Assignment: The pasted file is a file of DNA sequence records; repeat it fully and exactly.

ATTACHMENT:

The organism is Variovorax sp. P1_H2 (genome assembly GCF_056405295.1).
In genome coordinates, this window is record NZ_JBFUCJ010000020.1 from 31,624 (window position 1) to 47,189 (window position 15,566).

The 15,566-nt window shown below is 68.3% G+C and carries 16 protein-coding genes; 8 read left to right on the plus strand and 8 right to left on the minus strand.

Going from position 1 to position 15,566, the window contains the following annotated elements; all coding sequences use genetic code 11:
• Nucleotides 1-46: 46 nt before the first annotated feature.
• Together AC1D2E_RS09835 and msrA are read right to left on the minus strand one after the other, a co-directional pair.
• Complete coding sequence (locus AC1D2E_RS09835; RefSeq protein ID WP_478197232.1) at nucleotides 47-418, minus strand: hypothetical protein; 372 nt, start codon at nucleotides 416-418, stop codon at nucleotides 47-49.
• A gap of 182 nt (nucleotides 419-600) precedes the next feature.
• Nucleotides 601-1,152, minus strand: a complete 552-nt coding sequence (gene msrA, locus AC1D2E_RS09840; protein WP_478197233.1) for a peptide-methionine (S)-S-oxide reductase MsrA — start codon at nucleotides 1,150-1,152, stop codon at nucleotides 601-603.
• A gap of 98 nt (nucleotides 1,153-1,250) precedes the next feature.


The organism is Variovorax sp. P1_H2 (genome assembly GCF_056405295.1).
In genome coordinates, this window is record NZ_JBFUCJ010000020.1 from 31,624 (window position 1) to 47,189 (window position 15,566).

The 15,566-nt window shown below is 68.3% G+C and carries 16 protein-coding genes; 8 read left to right on the plus strand and 8 right to left on the minus strand.

Going from position 1 to position 15,566, the window contains the following annotated elements; all coding sequences use genetic code 11:
• Nucleotides 1-46: 46 nt before the first annotated feature.
• Together AC1D2E_RS09835 and msrA are read right to left on the minus strand one after the other, a co-directional pair.
• Complete coding sequence (locus AC1D2E_RS09835; RefSeq protein ID WP_478197232.1) at nucleotides 47-418, minus strand: hypothetical protein; 372 nt, start codon at nucleotides 416-418, stop codon at nucleotides 47-49.
• A gap of 182 nt (nucleotides 419-600) precedes the next feature.
• Nucleotides 601-1,152, minus strand: a complete 552-nt coding sequence (gene msrA, locus AC1D2E_RS09840; protein WP_478197233.1) for a peptide-methionine (S)-S-oxide reductase MsrA — start codon at nucleotides 1,150-1,152, stop codon at nucleotides 601-603.
• A gap of 98 nt (nucleotides 1,153-1,250) precedes the next feature.